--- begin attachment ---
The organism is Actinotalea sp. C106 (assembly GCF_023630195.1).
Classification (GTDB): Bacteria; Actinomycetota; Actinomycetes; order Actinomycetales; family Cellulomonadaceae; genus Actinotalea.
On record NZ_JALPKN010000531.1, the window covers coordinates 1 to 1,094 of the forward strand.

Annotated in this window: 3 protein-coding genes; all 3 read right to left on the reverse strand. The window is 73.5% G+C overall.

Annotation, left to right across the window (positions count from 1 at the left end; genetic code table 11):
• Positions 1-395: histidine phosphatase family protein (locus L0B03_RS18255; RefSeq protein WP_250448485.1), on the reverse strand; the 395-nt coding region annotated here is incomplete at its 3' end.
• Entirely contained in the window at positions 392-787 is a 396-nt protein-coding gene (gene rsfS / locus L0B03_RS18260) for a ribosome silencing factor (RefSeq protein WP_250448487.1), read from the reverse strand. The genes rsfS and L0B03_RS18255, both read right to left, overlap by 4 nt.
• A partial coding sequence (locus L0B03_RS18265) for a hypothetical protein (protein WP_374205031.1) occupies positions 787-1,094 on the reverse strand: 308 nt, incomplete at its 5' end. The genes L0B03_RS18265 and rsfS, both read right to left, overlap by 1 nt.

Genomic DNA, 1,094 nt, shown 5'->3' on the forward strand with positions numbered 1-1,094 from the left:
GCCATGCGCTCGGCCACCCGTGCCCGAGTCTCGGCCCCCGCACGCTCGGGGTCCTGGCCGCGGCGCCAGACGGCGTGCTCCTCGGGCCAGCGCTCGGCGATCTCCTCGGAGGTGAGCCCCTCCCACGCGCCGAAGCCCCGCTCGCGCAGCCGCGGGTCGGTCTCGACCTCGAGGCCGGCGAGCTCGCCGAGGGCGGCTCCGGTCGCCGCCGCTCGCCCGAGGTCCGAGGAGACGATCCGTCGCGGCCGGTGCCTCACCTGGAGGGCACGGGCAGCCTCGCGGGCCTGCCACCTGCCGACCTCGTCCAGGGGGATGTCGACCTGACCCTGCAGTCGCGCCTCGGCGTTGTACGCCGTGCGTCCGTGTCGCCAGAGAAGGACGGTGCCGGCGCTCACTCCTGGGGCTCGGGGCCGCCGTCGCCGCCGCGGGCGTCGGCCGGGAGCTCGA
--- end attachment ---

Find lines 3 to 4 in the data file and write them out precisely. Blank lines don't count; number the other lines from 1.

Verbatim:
On record NZ_JALPKN010000531.1, the window covers coordinates 1 to 1,094 of the forward strand.

Annotated in this window: 3 protein-coding genes; all 3 read right to left on the reverse strand. The window is 73.5% G+C overall.